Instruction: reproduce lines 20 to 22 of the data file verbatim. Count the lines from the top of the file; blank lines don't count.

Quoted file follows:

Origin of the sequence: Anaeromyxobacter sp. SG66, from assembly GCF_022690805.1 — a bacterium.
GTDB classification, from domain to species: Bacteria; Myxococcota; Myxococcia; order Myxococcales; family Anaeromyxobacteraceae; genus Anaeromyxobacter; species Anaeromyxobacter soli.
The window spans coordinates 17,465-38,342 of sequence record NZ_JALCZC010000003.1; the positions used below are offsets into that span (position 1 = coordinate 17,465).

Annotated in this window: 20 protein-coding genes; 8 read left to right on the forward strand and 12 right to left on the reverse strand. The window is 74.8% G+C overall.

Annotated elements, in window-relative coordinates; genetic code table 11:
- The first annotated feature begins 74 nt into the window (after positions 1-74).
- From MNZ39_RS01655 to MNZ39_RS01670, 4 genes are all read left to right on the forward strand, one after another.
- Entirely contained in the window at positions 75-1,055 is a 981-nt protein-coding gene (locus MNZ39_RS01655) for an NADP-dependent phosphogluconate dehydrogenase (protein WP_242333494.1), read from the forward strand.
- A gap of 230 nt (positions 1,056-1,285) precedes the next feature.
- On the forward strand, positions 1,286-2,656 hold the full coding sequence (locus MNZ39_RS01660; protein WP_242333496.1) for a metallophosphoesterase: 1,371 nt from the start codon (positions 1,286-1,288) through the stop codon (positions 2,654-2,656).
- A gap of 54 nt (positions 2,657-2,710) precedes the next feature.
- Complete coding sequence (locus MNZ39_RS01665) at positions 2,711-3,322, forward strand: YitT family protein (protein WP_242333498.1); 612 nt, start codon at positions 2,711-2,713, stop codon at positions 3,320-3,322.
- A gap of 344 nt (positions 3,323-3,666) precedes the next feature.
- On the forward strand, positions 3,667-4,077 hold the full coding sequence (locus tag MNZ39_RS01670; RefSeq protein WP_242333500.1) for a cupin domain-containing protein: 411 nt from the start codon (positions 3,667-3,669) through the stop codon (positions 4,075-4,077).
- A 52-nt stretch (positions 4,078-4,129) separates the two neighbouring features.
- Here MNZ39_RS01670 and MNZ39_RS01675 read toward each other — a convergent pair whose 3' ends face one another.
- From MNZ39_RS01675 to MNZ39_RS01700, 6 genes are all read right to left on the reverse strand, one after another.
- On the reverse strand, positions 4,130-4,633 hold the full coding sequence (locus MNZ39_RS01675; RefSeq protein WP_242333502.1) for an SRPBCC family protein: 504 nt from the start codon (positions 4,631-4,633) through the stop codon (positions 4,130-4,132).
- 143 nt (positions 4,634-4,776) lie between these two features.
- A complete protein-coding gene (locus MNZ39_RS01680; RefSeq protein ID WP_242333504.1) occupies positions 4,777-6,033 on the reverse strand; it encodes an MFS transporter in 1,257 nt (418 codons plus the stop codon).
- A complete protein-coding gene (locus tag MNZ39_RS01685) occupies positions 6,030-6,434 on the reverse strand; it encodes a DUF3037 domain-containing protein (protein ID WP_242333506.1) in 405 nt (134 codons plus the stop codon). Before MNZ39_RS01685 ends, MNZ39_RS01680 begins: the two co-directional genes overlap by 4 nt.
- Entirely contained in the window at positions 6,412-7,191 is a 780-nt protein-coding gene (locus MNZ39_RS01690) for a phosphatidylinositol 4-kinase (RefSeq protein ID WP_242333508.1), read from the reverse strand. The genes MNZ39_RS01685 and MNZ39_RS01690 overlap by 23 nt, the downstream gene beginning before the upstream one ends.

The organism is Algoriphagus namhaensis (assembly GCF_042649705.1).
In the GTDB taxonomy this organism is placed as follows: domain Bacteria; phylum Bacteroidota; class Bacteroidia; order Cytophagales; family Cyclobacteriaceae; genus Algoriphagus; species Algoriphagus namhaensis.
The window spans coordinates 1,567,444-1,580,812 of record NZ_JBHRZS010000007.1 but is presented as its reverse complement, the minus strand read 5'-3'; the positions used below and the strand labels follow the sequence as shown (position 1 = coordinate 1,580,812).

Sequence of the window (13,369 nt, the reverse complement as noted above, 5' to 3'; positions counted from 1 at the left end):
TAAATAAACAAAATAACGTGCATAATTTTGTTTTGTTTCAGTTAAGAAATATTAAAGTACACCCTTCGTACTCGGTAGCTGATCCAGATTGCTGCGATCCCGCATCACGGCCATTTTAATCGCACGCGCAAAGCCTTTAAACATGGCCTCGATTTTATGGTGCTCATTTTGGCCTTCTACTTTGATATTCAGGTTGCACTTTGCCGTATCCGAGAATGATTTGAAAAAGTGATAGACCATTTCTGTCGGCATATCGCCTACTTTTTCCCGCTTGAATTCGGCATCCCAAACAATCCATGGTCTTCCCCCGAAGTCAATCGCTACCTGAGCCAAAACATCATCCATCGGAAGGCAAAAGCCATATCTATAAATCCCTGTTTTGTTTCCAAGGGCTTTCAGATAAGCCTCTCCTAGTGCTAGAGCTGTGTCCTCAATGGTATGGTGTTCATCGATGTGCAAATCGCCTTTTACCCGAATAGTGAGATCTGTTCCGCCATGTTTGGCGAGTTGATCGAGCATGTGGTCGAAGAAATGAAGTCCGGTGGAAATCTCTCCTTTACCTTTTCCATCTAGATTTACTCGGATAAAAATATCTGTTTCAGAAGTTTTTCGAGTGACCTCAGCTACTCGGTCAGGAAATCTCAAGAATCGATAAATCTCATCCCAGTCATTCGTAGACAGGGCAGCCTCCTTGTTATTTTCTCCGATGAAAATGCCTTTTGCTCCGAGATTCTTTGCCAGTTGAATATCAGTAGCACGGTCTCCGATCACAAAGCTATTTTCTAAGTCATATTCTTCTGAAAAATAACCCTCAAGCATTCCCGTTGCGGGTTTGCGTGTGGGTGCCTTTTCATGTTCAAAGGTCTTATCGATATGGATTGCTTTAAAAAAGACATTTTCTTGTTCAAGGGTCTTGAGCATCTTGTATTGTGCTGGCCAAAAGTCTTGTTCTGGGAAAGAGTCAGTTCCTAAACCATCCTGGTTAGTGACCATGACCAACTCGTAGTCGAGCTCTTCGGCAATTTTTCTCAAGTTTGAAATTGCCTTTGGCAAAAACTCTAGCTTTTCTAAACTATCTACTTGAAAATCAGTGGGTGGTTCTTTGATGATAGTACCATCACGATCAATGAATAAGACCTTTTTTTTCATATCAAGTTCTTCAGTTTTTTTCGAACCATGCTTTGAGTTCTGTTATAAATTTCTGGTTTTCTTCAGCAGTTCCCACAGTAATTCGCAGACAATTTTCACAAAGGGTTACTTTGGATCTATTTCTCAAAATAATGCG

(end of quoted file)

- A complete protein-coding gene (locus MNZ39_RS01680; RefSeq protein ID WP_242333504.1) occupies positions 4,777-6,033 on the reverse strand; it encodes an MFS transporter in 1,257 nt (418 codons plus the stop codon).
- A complete protein-coding gene (locus tag MNZ39_RS01685) occupies positions 6,030-6,434 on the reverse strand; it encodes a DUF3037 domain-containing protein (protein ID WP_242333506.1) in 405 nt (134 codons plus the stop codon). Before MNZ39_RS01685 ends, MNZ39_RS01680 begins: the two co-directional genes overlap by 4 nt.
- Entirely contained in the window at positions 6,412-7,191 is a 780-nt protein-coding gene (locus MNZ39_RS01690) for a phosphatidylinositol 4-kinase (RefSeq protein ID WP_242333508.1), read from the reverse strand. The genes MNZ39_RS01685 and MNZ39_RS01690 overlap by 23 nt, the downstream gene beginning before the upstream one ends.